Let's see, so you're saying that:
The intercooler is designed to soak up the heat from inside the engine bay and then does what with it? Tell us more...
Anyway, here's some more "misinformation" being spread.
An intercooler is a heat exchanger. Our intercoolers are air-to-air heat exchangers.
They are traversed by the air coming out hot from the compressor outlet. A heat exchange takes place, the air cooling down and the intercooler heating up.
They are traversed by the air stream from the environment, via hood scoop and car forward motion and a second heat exchange takes place, the stream heating up and the intercooler cooling down.
If after running your car at high loads, you immediately stop, open the hood and feel the intercooler hot, this means that most likely, it's doing it's job.
Heat transfer can take place in 3 ways:
The first and second heat transfer take place through convection although to an extent radiation could be present.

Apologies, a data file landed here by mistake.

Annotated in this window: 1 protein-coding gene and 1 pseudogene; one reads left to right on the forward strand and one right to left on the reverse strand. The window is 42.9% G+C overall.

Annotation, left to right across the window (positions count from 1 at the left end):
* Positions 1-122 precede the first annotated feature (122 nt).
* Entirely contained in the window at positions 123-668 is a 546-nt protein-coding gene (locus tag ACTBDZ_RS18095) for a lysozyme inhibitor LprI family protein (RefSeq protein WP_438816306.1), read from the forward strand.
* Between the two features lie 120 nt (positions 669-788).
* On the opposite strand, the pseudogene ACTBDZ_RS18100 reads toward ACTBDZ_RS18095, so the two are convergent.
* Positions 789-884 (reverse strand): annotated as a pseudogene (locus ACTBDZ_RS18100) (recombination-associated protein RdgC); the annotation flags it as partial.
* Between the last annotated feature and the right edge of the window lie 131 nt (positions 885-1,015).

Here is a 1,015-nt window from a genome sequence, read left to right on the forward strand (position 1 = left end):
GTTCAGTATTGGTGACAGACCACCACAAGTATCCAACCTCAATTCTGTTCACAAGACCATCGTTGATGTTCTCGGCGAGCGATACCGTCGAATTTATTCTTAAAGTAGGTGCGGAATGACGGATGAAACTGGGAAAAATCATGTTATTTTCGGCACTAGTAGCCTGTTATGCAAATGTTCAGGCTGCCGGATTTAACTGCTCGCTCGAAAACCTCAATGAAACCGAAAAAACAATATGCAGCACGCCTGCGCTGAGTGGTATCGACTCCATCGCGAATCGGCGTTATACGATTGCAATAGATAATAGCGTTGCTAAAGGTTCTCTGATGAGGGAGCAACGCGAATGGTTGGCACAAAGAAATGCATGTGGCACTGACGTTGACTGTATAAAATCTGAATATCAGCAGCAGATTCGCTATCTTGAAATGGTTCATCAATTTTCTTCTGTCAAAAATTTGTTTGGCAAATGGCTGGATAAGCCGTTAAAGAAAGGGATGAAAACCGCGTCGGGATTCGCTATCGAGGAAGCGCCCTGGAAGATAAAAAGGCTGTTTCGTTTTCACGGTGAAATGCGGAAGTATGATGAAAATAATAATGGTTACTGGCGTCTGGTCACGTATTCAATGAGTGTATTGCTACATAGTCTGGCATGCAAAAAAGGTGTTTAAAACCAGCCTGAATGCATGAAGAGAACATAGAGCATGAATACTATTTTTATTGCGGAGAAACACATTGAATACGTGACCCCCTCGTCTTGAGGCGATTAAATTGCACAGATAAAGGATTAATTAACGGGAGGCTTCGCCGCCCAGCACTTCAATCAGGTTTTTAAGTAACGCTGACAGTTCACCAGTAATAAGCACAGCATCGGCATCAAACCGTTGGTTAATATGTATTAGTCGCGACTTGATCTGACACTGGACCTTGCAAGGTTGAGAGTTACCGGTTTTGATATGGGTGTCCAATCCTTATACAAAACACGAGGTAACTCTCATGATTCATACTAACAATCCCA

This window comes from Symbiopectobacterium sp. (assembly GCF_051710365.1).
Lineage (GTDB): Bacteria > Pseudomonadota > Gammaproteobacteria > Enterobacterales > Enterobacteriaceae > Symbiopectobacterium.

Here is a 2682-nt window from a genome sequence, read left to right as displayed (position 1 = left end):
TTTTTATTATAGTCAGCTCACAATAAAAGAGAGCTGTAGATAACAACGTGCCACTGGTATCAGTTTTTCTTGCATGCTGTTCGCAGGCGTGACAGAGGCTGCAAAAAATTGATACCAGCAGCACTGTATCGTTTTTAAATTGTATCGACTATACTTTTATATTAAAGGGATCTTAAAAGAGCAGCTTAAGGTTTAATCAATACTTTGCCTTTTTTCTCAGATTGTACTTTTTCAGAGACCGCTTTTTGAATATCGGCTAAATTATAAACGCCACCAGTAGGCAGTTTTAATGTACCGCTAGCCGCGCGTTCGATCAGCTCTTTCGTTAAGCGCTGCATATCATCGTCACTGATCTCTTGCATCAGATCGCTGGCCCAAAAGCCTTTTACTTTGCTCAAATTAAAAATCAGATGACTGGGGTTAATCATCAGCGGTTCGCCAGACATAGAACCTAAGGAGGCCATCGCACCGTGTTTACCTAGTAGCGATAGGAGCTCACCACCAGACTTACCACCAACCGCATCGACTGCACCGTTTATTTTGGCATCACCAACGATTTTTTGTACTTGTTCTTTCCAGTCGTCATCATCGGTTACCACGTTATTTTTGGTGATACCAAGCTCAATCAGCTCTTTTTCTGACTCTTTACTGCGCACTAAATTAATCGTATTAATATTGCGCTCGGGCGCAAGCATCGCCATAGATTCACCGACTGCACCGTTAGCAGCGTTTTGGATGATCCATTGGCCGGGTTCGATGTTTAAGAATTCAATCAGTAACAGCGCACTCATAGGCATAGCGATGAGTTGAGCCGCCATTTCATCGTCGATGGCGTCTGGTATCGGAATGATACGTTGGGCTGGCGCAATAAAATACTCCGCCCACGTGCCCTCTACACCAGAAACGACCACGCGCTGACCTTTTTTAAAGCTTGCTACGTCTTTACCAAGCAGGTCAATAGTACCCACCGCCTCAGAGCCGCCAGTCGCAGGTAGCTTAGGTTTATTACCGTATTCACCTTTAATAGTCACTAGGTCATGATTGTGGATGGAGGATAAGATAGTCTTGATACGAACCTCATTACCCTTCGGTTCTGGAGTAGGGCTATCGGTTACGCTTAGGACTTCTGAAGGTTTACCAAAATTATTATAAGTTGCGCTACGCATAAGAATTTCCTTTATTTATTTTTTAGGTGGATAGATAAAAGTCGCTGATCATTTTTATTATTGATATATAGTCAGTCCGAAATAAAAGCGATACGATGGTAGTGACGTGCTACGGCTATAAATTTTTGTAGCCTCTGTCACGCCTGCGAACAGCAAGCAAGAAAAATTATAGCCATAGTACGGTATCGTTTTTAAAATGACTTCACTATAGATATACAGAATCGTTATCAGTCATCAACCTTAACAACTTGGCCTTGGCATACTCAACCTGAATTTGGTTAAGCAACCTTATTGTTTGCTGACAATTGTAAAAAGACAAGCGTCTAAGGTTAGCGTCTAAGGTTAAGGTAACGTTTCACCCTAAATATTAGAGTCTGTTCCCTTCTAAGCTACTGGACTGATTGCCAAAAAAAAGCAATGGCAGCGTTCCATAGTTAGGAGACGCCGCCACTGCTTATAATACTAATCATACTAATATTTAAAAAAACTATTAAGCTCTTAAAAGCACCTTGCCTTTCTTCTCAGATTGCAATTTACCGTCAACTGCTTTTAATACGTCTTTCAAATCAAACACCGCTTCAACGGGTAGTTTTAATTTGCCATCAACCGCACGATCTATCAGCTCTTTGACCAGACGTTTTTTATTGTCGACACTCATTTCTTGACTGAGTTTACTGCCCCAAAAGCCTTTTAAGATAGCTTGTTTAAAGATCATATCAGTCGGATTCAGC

An intercooler that is cold to the touch after the first exchange, does not do... any exchange...
It is possible for an intercooler to cool down, in the interval between you quickly coming to a stop, opening the hood and checking the touch.
What would cool it off though?
There is no air passing through, to form the second convection/transfer...
So, to the extent to which there is radiation, yes, it will radiate some heat off, any maybe cool off a bit.
Although I don't have calculations and formulae to back this up, I don't see an Intercooler radiating its way down to environment temperature in 2-3 minutes.
I'm not saying it's impossible, though.